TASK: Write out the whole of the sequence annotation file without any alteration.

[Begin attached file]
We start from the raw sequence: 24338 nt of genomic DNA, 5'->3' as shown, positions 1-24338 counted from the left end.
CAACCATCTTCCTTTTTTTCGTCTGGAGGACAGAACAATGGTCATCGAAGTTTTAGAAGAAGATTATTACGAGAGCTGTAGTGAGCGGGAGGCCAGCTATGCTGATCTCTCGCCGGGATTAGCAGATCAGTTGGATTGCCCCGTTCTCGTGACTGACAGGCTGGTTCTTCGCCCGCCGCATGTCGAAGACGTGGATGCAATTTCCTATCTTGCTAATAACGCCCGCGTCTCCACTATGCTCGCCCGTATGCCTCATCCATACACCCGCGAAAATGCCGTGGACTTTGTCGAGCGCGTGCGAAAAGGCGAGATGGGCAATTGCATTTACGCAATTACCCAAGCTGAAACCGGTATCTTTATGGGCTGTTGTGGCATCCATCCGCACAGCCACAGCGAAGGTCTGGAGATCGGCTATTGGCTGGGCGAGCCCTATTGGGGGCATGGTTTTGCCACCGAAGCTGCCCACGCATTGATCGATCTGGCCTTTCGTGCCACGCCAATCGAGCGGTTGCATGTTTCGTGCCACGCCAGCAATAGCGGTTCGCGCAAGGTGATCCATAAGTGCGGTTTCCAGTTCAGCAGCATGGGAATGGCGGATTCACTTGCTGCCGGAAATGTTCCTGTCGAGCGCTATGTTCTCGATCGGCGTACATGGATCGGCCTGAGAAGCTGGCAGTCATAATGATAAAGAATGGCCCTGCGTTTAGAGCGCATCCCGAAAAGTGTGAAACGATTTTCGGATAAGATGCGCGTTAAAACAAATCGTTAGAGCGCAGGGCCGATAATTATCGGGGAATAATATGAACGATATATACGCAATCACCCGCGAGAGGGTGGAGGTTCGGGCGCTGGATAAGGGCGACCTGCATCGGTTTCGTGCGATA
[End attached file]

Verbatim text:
We start from the raw sequence: 24338 nt of genomic DNA, 5'->3' as shown, positions 1-24338 counted from the left end.
CAACCATCTTCCTTTTTTTCGTCTGGAGGACAGAACAATGGTCATCGAAGTTTTAGAAGAAGATTATTACGAGAGCTGTAGTGAGCGGGAGGCCAGCTATGCTGATCTCTCGCCGGGATTAGCAGATCAGTTGGATTGCCCCGTTCTCGTGACTGACAGGCTGGTTCTTCGCCCGCCGCATGTCGAAGACGTGGATGCAATTTCCTATCTTGCTAATAACGCCCGCGTCTCCACTATGCTCGCCCGTATGCCTCATCCATACACCCGCGAAAATGCCGTGGACTTTGTCGAGCGCGTGCGAAAAGGCGAGATGGGCAATTGCATTTACGCAATTACCCAAGCTGAAACCGGTATCTTTATGGGCTGTTGTGGCATCCATCCGCACAGCCACAGCGAAGGTCTGGAGATCGGCTATTGGCTGGGCGAGCCCTATTGGGGGCATGGTTTTGCCACCGAAGCTGCCCACGCATTGATCGATCTGGCCTTTCGTGCCACGCCAATCGAGCGGTTGCATGTTTCGTGCCACGCCAGCAATAGCGGTTCGCGCAAGGTGATCCATAAGTGCGGTTTCCAGTTCAGCAGCATGGGAATGGCGGATTCACTTGCTGCCGGAAATGTTCCTGTCGAGCGCTATGTTCTCGATCGGCGTACATGGATCGGCCTGAGAAGCTGGCAGTCATAATGATAAAGAATGGCCCTGCGTTTAGAGCGCATCCCGAAAAGTGTGAAACGATTTTCGGATAAGATGCGCGTTAAAACAAATCGTTAGAGCGCAGGGCCGATAATTATCGGGGAATAATATGAACGATATATACGCAATCACCCGCGAGAGGGTGGAGGTTCGGGCGCTGGATAAGGGCGACCTGCATCGGTTTCGTGCGATA